Squeeze My Cans (3 stars)

This article is from 2017

Squeeze My Cans

Michael C Daft

A personal confession from inside the world of Scientology

Cathy Schenkelberg was a member of the Church of Scientology for over a decade, spending close to a million dollars in the quest to become a 'clear' (a stage on the path to 'personal salvation', when the Church deems a person to have become free of the influence of unwanted emotions and memories of trauma). Squeeze My Cans is honest, revealing both her seduction by the cult and the destruction of her confidence, personality and independence, but lacks the structural finesse to do more than tell a harrowing story.

In a rush to expose her experience, Schenkelberg packs too much into the show: key terms are mentioned but not explained, moments of high tension are passed over rapidly, and she does not answer the fundamental question: what could persuade an intelligent woman to join a famously sinister group in the first place? There's a sense that the performance is an act of therapy, an attempt to rid herself of the behaviours she had adopted.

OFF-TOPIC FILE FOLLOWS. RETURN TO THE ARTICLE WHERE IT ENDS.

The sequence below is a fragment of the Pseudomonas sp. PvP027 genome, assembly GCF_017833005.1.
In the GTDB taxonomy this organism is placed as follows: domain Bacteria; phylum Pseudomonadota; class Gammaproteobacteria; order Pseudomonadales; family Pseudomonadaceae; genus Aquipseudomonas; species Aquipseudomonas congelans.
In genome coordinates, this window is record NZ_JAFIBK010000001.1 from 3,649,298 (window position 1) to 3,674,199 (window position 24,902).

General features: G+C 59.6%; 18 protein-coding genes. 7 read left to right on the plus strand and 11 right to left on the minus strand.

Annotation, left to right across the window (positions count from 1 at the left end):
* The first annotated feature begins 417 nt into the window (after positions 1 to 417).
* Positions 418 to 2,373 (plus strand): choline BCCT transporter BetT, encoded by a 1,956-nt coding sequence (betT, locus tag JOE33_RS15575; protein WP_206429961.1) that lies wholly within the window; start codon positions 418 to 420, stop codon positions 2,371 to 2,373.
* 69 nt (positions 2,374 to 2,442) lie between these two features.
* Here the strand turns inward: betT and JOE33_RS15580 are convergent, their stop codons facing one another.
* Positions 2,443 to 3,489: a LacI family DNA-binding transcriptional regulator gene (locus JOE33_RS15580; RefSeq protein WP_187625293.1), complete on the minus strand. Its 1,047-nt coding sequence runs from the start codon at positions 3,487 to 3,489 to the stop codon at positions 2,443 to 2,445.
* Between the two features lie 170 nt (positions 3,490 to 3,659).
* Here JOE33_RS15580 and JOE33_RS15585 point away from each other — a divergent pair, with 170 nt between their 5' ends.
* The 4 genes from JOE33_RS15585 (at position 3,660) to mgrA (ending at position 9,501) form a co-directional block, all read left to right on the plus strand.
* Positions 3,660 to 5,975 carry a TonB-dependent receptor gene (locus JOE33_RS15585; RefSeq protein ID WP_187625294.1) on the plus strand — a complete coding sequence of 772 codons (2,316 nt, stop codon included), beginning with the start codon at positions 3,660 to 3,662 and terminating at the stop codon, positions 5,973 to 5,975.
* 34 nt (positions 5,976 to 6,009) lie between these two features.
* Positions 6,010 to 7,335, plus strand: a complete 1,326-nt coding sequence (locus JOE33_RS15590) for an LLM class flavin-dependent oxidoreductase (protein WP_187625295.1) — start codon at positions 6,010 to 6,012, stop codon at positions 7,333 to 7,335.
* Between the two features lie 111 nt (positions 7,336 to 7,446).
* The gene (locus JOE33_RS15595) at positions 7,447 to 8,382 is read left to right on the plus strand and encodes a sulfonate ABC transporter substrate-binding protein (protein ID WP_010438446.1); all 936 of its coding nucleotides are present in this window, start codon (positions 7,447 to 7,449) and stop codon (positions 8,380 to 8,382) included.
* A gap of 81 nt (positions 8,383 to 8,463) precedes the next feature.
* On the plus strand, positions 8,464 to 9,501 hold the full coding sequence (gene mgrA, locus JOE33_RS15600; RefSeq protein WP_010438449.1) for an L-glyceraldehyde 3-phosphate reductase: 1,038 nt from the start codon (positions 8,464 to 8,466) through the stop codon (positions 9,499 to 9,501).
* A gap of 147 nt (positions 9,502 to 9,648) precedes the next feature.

However, she has both charisma and storytelling skills, relating shocking moments – and celebrity gossip – in a way that emphasises how familiarity can even make appalling ideas feel comfortable. When she finally realises the sham of the Church, the hollowness of its teachings and values are made clear – although the repression and selfishness of its internal policing have been exposed before. It's a fascinating tale, told by a great performer, but lacks the theatricality to push home its message.

Assembly Rooms, until 27 Aug (not 14, 21), 3.10pm, £10–£12 (£8–£10).

Squeeze My Cans

  • 3 stars

Cathy Schenkelberg discusses her time spent in the Scientology cult.